On late nights,they painstakingly shredded her father’s old Army socks, and used the shreds as thread to sew and make their dresses from the yards of cloth that  a  love-struck , young and  good-natured Japanese officer kept giving her older and teenage  sister as a gift each time he visited their house. He left for Japan as their troops retreated, leaving a Japanese-English translation book to my Mommy as token of their friendship. My mother said it was the kind heart of that officer that prevented her from hating all Japanese.

I vividly remember her telling me, with a smile,how she –at age 9–loved to write and read despite the absence of any pencil, paper or books which the  Japanese troops confiscated from schools they had raided. My mother and her young friends used fresh “gabi” and  banana leaves and  sticks or twigs   for writing. They played games about their past lessons to keep these in their memory,at least until war would be over.

This was the experience that has drawn out  her artistic nature which she eventually formalized with a Fine Arts Major from  the University of Santo Tomas, alongside her AB Philosophy degree, which she both finished with Honors.

Students were forcibly made to learn Japanese subjects, including Nihonggo which my mother hated. She said she made sure to bite her tongue and refused to open her lips whenever they were made to sing a Japanese song.

She was too young to realize her own patriotism” burning in her soul,”as she said.

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Mommy,then newly-married,in a stolen  shot taken by  Dad. (early 1960s,Fabrica)

Her suppressed nationalistic inclination was eventually expressed in her piano-playing and her passion to write.

She nurtured her  passion for reading (which became our  family habit,especially on lazy afternoons, or after dinner or before sleeping) and perhaps, a ‘certain degree of addiction’ to English crosswords. Never a day passed without her doing the crossword at any given time.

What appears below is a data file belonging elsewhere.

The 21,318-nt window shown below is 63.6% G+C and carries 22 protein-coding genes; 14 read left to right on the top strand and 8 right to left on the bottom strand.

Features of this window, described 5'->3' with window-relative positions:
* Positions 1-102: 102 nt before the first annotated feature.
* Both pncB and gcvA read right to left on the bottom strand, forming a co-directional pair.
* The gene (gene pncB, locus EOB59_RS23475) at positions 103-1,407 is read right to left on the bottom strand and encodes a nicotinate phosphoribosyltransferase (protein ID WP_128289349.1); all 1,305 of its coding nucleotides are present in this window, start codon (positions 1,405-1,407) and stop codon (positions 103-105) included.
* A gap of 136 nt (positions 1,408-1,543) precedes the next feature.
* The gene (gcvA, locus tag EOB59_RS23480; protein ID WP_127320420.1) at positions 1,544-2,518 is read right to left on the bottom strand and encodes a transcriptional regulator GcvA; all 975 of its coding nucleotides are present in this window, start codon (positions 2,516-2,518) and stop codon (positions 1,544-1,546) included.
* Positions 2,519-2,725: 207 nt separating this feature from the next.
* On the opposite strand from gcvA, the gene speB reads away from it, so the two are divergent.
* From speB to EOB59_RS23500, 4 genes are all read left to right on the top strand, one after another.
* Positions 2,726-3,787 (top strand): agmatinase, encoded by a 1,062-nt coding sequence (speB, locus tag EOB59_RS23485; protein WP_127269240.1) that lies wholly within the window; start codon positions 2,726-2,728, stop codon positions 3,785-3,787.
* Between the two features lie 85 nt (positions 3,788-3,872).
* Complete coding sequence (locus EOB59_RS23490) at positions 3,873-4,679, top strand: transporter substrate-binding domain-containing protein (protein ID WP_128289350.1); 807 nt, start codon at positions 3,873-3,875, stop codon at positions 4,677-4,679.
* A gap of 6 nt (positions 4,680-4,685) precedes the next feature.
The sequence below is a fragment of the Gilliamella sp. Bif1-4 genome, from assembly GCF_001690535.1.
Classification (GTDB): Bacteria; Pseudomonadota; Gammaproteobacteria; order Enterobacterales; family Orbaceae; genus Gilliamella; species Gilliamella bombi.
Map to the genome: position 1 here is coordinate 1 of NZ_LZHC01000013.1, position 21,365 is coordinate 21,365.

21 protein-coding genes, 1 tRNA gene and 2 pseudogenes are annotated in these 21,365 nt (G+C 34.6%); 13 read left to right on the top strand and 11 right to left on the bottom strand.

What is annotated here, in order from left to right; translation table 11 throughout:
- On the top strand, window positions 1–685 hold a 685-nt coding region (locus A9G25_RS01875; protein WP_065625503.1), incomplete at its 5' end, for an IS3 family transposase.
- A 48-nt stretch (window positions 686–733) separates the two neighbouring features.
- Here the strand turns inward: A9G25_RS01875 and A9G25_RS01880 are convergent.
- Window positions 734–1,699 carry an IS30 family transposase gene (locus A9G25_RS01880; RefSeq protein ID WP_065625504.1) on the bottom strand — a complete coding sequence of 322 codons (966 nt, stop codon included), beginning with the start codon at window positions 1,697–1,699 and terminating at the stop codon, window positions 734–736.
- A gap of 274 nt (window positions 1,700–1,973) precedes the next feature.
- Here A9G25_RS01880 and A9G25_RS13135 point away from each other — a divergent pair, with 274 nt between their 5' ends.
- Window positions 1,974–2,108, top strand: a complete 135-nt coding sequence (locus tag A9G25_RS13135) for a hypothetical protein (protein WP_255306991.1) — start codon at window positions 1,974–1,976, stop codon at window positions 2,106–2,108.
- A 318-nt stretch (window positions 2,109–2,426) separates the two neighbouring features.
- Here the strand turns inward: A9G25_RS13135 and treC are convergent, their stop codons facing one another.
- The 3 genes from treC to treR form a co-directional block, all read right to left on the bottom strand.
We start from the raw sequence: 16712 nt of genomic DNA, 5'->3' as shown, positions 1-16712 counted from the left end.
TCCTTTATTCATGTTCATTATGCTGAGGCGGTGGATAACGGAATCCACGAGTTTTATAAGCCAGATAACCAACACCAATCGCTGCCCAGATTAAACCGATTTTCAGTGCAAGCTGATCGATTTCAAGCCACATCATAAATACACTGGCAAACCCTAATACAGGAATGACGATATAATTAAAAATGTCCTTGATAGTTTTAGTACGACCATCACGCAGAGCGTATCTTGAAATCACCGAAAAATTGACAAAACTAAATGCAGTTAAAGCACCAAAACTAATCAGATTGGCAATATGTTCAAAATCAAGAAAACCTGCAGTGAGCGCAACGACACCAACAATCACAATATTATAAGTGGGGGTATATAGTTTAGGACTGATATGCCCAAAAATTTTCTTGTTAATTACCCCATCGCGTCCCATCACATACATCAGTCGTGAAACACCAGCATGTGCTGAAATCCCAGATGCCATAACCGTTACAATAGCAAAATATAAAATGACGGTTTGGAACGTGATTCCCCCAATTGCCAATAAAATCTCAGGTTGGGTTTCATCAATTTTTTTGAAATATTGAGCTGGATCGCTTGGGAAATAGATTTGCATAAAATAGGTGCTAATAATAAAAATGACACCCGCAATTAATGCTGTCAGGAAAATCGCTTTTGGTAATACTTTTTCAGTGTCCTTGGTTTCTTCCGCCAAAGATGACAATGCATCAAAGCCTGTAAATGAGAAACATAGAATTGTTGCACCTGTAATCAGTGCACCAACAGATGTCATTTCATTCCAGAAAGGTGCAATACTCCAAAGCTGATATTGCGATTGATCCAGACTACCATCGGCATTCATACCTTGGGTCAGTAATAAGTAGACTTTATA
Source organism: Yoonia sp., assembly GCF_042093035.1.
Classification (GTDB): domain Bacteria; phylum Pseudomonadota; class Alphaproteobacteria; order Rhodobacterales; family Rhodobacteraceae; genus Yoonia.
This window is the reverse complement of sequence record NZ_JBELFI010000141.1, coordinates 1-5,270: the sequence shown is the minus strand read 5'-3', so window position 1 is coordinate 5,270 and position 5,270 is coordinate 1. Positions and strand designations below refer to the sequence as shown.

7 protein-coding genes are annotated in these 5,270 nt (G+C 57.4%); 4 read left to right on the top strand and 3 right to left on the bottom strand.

My grandfather escaped the Death March and made it back to his family. But my mother’s eldest brother, Uncle Eli , died from the  Japanese soldiers’ bullets buried on his chest, for covering his friend, another Filipino soldier-officer, who survived.

This was another bitter life experience that made my mother decide to be a doctor. She eventually finished her second degree, in Dentistry, at the University of the East, as a University  scholar and  was among the Top 3 in the  Dean’s List.

It was in U.E.  when she met my father, Dr.Oscar D. Gacuma, her first and only boyfriend whom she eventually married in 1958.She turned  her back on a promising profession as a Dentist and declined an offer from the International Red Cross abroad, to devote her time as a mother  and wife.

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My mother (extreme right) and her sibings with their parents,U.S.Army Major Juan Tambanillo Escamos and Mrs.Elvira  Alonso Escamos.Her sisters were (L-R) Isabel, Emerita Teresita and Leonida.

In a home managed by her highly-conservative mother, she grew up accustomed to the so-called “old school of thought” where it was a household law to maintain modesty in words and actions ,whether in private or public.These were “household laws” handed down to my own generation and even to the next  (among my 3 girls now).

My mother gently reproached us, as kids, with the Elton Camp poem ,saying  “Elbows on the  table were a crime…and not permitted at any time.” This line evolved as we grew up to a simple reminder of “ Elbows off the table, please.”